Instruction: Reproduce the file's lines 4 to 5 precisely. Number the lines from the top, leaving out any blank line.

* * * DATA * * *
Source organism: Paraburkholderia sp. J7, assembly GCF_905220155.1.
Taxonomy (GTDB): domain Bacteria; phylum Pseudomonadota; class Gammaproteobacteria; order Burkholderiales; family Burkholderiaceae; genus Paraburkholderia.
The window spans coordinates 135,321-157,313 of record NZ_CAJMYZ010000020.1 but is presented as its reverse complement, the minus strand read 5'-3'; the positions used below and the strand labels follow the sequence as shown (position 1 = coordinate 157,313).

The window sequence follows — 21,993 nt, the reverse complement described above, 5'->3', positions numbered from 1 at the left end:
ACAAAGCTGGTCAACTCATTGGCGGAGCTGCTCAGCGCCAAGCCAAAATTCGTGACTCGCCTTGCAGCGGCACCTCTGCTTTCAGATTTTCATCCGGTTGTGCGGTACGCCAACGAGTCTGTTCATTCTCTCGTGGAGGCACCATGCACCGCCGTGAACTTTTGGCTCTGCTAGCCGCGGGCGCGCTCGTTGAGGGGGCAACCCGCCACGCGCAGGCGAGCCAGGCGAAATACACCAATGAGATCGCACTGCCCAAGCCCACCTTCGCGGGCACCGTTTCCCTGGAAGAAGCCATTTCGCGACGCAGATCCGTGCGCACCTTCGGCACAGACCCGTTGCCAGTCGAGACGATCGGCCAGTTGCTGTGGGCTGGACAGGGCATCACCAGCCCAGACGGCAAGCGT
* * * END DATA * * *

The window sequence follows — 21,993 nt, the reverse complement described above, 5'->3', positions numbered from 1 at the left end:
ACAAAGCTGGTCAACTCATTGGCGGAGCTGCTCAGCGCCAAGCCAAAATTCGTGACTCGCCTTGCAGCGGCACCTCTGCTTTCAGATTTTCATCCGGTTGTGCGGTACGCCAACGAGTCTGTTCATTCTCTCGTGGAGGCACCATGCACCGCCGTGAACTTTTGGCTCTGCTAGCCGCGGGCGCGCTCGTTGAGGGGGCAACCCGCCACGCGCAGGCGAGCCAGGCGAAATACACCAATGAGATCGCACTGCCCAAGCCCACCTTCGCGGGCACCGTTTCCCTGGAAGAAGCCATTTCGCGACGCAGATCCGTGCGCACCTTCGGCACAGACCCGTTGCCAGTCGAGACGATCGGCCAGTTGCTGTGGGCTGGACAGGGCATCACCAGCCCAGACGGCAAGCGT